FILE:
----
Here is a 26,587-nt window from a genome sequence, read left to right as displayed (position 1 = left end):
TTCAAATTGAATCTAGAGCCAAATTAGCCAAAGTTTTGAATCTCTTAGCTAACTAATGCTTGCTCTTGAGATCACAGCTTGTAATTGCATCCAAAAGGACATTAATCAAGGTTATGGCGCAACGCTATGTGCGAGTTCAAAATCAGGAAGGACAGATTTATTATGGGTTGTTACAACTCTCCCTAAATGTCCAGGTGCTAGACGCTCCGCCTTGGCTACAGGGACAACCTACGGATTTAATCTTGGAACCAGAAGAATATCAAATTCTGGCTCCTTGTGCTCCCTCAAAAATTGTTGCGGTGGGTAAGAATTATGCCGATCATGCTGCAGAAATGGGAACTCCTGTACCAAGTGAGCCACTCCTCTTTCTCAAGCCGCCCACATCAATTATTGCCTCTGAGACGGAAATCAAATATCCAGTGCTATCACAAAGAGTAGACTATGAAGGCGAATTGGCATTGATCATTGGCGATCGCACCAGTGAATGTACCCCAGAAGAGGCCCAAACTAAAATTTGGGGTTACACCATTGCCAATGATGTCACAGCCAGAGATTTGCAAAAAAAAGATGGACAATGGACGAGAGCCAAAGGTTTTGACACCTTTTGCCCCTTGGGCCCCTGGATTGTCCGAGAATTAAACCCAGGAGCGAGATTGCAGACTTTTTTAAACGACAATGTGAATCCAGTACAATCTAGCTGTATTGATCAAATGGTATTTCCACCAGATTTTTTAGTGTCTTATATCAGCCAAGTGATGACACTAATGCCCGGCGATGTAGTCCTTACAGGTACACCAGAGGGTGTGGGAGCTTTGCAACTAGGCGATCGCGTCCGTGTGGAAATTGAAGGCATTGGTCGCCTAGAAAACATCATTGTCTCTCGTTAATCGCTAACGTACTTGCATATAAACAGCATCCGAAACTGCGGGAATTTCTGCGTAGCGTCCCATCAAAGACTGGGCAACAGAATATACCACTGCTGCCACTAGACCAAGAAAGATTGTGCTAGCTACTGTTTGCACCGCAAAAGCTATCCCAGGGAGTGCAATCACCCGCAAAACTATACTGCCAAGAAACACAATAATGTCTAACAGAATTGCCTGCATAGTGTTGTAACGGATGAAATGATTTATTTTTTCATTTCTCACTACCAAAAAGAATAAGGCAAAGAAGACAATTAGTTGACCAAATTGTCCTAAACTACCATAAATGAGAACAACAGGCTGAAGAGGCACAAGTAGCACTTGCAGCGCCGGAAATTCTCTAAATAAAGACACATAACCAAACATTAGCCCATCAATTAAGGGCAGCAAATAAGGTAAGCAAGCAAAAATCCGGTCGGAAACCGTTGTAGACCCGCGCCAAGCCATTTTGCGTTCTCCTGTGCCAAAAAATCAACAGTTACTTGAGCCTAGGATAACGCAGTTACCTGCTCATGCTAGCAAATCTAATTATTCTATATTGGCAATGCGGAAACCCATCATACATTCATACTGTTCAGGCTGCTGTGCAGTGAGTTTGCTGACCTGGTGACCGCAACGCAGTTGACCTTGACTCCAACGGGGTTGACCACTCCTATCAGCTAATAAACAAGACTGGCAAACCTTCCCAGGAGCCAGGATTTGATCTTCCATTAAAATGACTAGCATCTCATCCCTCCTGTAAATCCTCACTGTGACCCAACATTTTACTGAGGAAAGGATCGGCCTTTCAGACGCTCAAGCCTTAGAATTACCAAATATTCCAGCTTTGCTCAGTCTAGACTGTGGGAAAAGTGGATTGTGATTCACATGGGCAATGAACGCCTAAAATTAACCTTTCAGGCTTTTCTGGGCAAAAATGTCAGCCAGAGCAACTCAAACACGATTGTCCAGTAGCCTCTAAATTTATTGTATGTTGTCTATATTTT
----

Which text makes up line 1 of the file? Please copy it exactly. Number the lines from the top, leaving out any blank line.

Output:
Here is a 26,587-nt window from a genome sequence, read left to right as displayed (position 1 = left end):